26. Prefer # 1 in color.
  27. These days I find myself falling into a MO where I shoot one or two candids then I'll go talk to my subject and get a couple more. This way I get more to choose from. This recently worked out great with a street preacher on Hollywood Blvd. I took a couple quick shots (Mamiya RZ67 Pro II with 110mm lens) and then I approached him to talk about his work. I then got a close up shot of him holding up his handouts. With his "Believe Jesus" basball cap and sweat shirt it was a better shot then the candids. Too bad I did a poor job of developing the roll. This is where it becomes important to really be a people person. Not only is it wrong to fake such interest in somebody, but most people I think can pick up on it quickly. So be genuinely interested in the people you photograph in the street. This will come through in your prints and will result in a much more meaningful photo. The more you approach people, the easier it gets btw.
  28. I felt the nervous when I started out in SP as well, it's something you have to learn to get over. Sure you may feel a little bit strange when photographing a complete stranger, but just think about it for a minute, if you were that person, do you think you'd mind having your picture taken? For most people, it shouldn't be a problem, a lot of people don't care. Sure you may get a few funny looks, but very rarely have I ever had someone come right up to me and demand to know what I was doing. As for the telephoto lens, I wouldn't say it's the best choice for street (they don't focus very close either). A 50, 35, or something wider should be perfectly fine for you. Zooms are another possibility although they tend to be slower than primes. Good luck, --Dominic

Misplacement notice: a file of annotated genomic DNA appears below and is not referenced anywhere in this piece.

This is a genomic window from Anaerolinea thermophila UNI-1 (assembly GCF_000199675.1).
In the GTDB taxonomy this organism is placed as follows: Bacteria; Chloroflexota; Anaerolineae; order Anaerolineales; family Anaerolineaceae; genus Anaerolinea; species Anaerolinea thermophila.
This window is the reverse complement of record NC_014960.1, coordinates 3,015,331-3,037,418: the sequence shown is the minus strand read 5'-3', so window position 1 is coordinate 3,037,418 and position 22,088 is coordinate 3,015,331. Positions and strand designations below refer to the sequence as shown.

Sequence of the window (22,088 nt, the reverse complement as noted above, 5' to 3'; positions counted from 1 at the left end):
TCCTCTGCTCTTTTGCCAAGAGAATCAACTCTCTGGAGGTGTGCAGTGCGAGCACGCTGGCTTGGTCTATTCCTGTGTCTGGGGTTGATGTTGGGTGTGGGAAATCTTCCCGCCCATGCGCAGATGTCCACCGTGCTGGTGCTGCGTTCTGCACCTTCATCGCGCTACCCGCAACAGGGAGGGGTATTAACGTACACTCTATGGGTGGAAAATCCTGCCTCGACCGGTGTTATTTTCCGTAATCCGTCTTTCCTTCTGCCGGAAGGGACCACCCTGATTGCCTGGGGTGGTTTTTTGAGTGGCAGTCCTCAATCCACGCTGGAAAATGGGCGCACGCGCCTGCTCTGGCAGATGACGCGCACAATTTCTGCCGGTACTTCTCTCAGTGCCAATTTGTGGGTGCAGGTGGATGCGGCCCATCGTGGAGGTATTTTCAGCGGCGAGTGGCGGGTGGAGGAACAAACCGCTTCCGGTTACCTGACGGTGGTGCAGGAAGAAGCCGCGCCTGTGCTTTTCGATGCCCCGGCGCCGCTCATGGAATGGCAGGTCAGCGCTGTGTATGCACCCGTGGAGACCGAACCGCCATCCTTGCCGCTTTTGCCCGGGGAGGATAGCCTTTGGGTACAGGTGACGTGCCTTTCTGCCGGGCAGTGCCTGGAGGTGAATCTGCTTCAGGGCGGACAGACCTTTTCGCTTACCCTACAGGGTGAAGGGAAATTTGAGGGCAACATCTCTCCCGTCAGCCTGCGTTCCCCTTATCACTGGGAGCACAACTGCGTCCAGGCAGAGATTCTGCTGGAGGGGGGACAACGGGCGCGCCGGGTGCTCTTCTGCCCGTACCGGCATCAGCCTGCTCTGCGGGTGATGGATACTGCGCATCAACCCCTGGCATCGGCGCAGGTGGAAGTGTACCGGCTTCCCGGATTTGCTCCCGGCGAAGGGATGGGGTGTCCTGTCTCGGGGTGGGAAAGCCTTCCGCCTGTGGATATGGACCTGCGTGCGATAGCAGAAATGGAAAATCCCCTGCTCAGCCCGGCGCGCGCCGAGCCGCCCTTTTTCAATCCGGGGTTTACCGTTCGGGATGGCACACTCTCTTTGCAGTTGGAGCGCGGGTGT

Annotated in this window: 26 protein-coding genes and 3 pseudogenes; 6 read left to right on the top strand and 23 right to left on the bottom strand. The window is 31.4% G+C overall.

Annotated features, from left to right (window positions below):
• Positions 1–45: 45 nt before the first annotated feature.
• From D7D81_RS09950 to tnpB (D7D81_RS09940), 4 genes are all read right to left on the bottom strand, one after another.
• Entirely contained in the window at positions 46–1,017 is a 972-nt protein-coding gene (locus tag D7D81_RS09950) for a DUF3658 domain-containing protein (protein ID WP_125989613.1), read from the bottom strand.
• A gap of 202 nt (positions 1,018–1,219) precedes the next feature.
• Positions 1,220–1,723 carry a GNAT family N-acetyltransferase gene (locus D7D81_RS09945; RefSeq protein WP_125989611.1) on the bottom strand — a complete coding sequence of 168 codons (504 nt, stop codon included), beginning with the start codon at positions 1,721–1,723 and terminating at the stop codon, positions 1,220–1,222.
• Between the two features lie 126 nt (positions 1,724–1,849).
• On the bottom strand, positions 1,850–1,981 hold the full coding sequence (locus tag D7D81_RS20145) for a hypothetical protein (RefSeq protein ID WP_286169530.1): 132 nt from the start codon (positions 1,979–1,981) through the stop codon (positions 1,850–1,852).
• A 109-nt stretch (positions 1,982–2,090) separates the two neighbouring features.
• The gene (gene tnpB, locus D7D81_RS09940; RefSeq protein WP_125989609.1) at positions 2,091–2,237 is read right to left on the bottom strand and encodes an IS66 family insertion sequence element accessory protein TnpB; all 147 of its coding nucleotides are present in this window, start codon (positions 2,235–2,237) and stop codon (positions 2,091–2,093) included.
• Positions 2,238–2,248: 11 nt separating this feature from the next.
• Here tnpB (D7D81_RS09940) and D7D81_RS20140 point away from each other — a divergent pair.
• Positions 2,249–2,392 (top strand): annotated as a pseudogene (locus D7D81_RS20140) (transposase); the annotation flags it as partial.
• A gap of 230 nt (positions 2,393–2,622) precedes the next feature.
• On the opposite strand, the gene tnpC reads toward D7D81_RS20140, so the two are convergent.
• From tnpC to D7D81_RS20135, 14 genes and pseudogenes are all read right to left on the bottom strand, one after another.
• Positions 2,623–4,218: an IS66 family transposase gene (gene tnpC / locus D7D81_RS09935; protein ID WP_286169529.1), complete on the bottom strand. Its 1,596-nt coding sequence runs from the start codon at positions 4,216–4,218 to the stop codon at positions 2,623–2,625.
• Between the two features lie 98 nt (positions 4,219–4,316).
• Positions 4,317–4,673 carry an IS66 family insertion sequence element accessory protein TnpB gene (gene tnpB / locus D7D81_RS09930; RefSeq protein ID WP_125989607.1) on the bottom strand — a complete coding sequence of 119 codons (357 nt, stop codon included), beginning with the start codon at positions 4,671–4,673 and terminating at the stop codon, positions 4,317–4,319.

29. "I'm not surprised, but would be interested to hear where that is."

    I live in Florianópolis, Southern part of Brazil. A capital city with some areas that still live in it's past :) Lovely city. People should come visit.

    Alex. I prefer the color one :)
  30. you can street photograph with any lens you have. There are no hard adn set rules. whatever works for you. some like to take pics from half a block away, some like to get right into the mix. I have a 28-135 that I use sometimes. and at other times I have my 100-400. Heck, sometimes, I set a tripod up and just point and shoot. It depends on what you are looking to accomplish. Think about what you would not like someone to do to you and don't do that to others. Be respectful and smile. d The attached was taken with a 200-400 and a tripod.